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Religious Freedom Abuses Must Be Countered - Russian Orthodox Church

MOSCOW. Nov 30 (Interfax) - The Moscow Patriarchate has perceived the criticism of Russia contained in the U.S. Department of State's 2009 Report on International Religious Freedom as an attempt to limit the country's efforts to fight extremism.

"It is precisely the extremism, with its abuse of the innate religious feeling, that underlies international terrorism, which claimed lives of many Russian and U.S. servicemen who fought against it," head of the Department of External Church Relations Archbishop Ilarion of Volokolam said in his letter to the U.S. Ambassador to Russia John Beyrle, posted on the Department's website on Monday.

The Inter-religious Council of Russia "spoke against extremism on many occasions, condemning the abuse of religious freedom and freedom of speech, be it anti-Semitism, or publication of cartoons depicting Mohammed or the anti-Christian exhibition in Moscow," Rev. Ilarion said.

"In this context, the report's authors seem to have ambiguous concerns about the rights of the Satanists whose cult is related with the profanation of sacred places of religions, the review of which is given in the report by the U.S. Department of State," the letter said.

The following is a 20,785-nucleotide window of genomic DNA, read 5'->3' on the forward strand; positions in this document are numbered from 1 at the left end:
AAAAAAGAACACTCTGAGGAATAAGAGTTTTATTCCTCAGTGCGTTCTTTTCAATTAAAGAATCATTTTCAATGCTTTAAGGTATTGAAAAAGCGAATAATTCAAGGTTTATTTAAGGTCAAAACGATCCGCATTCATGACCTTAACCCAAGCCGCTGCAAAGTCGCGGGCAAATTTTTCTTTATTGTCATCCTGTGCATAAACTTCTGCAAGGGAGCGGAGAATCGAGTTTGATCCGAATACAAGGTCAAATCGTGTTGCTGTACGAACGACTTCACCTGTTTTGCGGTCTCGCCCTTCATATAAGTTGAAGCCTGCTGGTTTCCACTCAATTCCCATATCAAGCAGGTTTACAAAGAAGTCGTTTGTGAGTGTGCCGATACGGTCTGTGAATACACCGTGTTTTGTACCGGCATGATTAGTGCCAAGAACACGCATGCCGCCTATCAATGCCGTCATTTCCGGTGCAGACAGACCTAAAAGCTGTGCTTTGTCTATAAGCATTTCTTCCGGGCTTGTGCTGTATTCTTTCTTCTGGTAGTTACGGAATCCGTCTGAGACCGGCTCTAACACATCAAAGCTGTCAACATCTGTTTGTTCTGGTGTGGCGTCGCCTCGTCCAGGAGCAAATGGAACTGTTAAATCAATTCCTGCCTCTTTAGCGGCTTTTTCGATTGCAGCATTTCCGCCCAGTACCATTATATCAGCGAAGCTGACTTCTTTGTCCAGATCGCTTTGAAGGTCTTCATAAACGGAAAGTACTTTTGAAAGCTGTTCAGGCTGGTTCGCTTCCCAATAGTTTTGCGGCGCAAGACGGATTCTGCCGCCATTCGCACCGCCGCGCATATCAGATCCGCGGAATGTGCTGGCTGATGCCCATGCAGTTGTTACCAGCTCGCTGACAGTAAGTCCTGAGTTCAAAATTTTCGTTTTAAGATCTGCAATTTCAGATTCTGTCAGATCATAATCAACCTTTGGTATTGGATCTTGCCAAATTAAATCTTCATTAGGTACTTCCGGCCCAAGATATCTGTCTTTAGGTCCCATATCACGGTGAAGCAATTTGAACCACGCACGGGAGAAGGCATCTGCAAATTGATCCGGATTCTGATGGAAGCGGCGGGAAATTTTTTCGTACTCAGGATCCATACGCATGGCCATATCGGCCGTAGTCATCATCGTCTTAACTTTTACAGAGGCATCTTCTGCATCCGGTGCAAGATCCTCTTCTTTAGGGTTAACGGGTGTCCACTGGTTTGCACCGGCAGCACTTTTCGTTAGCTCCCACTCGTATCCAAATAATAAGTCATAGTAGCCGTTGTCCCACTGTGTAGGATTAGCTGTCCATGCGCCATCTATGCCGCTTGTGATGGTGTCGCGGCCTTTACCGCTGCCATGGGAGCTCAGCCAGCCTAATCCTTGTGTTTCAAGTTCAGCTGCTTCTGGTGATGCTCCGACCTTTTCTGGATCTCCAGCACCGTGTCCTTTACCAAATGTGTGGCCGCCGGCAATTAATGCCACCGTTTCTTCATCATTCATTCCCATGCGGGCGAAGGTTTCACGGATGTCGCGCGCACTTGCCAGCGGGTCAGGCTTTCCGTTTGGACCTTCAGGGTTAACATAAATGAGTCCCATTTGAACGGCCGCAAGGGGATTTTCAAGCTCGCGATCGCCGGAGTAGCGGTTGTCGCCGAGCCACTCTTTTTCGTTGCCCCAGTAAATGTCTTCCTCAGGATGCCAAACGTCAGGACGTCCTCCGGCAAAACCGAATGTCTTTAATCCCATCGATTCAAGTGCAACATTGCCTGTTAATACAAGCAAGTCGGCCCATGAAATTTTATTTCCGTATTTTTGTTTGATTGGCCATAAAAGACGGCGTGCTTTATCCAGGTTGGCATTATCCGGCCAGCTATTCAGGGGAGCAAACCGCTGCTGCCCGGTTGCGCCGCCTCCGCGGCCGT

Regrettably, the report condemns "the restrictions imposed on certain "new religious movements," Rev. Ilarion said.

At the same time, the report says nothing "about the instances that led to such restrictions," he said.

"Many former followers of the said movements, who were psychologically and morally traumatized after becoming victims of fraud, go to Church. The religious and secular rehabilitation centers spend a lot of effort to get these people back to normal life, to deal with their suicidal inclinations, to restore their ruined family happiness," the letter said.

This is why "most often behind many restrictive measures imposed by the state on minority religious groups there is a concern about its citizens' rights and the demands from citizens themselves," the clergyman said.

The 2009 Report on International Religious Freedom was published by the U.S. Department of State on October 26. The report's section about Russia says that although the religious freedom is fixed in the Russian Constitution and the government generally respects this right, the authorities impose restrictions on a number of groups in certain cases.

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